Lightning strike which destroyed business ‘sounded like bomb going off’
A lightning strike which started a fire and destroyed a family business sounded like a car bomb going off, residents in Strabane have said.
The fire service has confirmed that the blaze which gutted coffin-makers O’Doherty and Sons on Railway Street was caused by lightning during storms on Sunday.
At its height, 80 firefighters, 10 fire engines and four special appliances fought the blaze. Firefighters wore breathing apparatus and used jets and aerial appliances.
Danny Kelly, who lives on the street, described the scene.
He told PA: “There was a really heavy rain storm. I was sitting in the house, I just live 50 yards up the street.
“About five minutes later there was the biggest bang I have ever heard of lightning, I’ve never heard anything like it in my life. I actually thought a car bomb had gone off.
“We went out and saw the smoke, within minutes the building was engulfed. The flames were 100 feet in the air.”
Mr Kelly added: “The O’Doherty family have been in business for 113 years, they export coffins all over the world. A very successful business. It is a sad day for them.”
Charlie Tighe lives next door to the business and said that firefighters saved his property.
He said: “I had went to my daughter’s house and a thunderstorm came along. I came home and was amazed at the sight, the flames were bouncing into the sky.
“The fire service saved my property.
“The O’Doherty family have lived there and been in business for three generations and to see it gone in a number of hours is really sad.”
Northern Ireland Fire and Rescue Service (NIFRS) assistant group commander Kevin McLaughlin confirmed that lightning had caused the fire and said there was “catastrophic damage” to the building.
He told the BBC: “We are satisfied that it (the fire) was due to the lightning storm at the time, given the time it occurred, given the video footage we have seen and from just the evidence of the fire.
“It does happen, but it is quite unusual – a single-storey building in the middle of the town, you wouldn’t expect it.”
It comes as a clean-up continues after flash floods hit the north coast on Sunday, causing disruption which affected a number of homes and businesses.
The promenade in Portstewart was closed to traffic after heavy rain caused cracks to appear in the road.
The mayor of Causeway Coast and Glens, Richard Holmes, said traders in Portstewart hope the promenade will soon reopen to traffic after Sunday’s torrential rain.
Mr Holmes told the PA news agency: “The drain under the road just got overwhelmed and the water started coming up through the manhole and then just started bubbling up through the road in a number of places.
“When the water receded you could see a number of cracks had opened up in the road, and the police were on site to close off the section of the road and got the cars off the promenade, and closed the shops on that section of the road.
“NI Water have worked through the night to make sure there is no structural damage. The next thing is to pare back the tarmac and see what damage there is. The pavement has reopened and the shops are open but the road remains closed.”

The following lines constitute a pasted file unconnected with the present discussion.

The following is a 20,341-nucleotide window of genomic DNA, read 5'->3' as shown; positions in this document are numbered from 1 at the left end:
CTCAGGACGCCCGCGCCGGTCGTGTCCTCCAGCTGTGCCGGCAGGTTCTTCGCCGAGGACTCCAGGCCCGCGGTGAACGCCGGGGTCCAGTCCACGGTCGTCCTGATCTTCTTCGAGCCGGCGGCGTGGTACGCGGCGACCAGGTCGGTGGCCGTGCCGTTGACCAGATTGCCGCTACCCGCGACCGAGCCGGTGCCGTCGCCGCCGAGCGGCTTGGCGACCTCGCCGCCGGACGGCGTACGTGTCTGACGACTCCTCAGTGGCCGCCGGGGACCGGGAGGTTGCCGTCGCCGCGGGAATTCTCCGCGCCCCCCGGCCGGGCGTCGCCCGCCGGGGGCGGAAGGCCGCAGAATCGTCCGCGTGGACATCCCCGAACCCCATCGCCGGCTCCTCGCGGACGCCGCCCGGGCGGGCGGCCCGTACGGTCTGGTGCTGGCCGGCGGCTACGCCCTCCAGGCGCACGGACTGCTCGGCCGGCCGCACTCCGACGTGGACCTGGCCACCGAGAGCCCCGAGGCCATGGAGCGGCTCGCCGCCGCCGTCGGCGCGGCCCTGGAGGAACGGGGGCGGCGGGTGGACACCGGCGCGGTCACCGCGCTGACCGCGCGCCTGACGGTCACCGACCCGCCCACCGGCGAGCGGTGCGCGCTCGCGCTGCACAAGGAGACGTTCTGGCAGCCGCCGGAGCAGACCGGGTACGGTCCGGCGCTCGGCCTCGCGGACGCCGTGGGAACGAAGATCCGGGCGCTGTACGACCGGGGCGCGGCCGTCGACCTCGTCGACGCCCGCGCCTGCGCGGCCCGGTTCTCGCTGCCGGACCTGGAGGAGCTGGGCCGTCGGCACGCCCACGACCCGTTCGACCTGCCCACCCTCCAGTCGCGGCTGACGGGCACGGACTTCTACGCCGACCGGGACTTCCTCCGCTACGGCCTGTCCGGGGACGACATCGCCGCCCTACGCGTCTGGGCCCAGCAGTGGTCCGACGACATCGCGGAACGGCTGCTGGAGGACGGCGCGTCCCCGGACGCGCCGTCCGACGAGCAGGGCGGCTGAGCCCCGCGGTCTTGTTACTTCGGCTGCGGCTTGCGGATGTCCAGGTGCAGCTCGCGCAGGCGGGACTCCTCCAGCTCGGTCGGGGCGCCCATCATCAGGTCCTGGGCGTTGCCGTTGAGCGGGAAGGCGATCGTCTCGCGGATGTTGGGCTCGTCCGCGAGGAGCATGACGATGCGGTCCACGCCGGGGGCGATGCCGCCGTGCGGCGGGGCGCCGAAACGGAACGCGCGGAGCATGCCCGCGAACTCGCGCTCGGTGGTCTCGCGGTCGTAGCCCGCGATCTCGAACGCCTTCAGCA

Mr Holmes added: “Portstewart was full at the time, people were running to try and get into their cars.
“Everyone understands the urgency to get this road reopened, it is peak trading season, holidays have started, the north coast is packed. The traders are looking forward to a bumper few weeks.”
A PSNI spokeswoman said: “Roadworks are ongoing on Portstewart promenade due to structural damage caused by adverse weather.
“There is limited access to vehicles, however pedestrians can still access local businesses in the area.
“Please be advised that the road is expected to reopen by Friday.”
John Law and Bethany Williamson, two holidaymakers from Lisburn staying in rented accommodation overlooking the promenade, described the incident as “very scary”.
Mr Law said: “We were out for the day and caught in the heavy showers and coming back up this way and the torrential rain came on, the manholes started lifting and then we noticed that the road was starting to lift.”
Ms Williamson added: “It was just full of water, it looked like a fountain, almost. It was really scary because you didn’t know what was going to happen.
“We were just walking up and all of a sudden it just happened.”
Mr Law continued: “The weather was fine and then it just came on suddenly. It was like a week’s rain in 10 minutes.
“The covers were up and they were lifting maybe eight inches off the ground. The pressure of the water just lifted them. I suppose there has to be a release somewhere.
“The tar lifted off the road, the asphalt is all cracked.”
A message from the Editor:
Thank you for reading this story on our website. While I have your attention, I also have an important request to make of you.
With the coronavirus lockdown having a major impact on many of our advertisers - and consequently the revenue we receive - we are more reliant than ever on you taking out a digital subscription.
Subscribe to newsletter.co.uk and enjoy unlimited access to the best Northern Ireland and UK news and information online and on our app. With a digital subscription, you can read more than 5 articles, see fewer ads, enjoy faster load times, and get access to exclusive newsletters and content. Visit https://www.newsletter.co.uk/subscriptions now to sign up.
Our journalism costs money and we rely on advertising, print and digital revenues to help to support them. By supporting us, we are able to support you in providing trusted, fact-checked content for this website.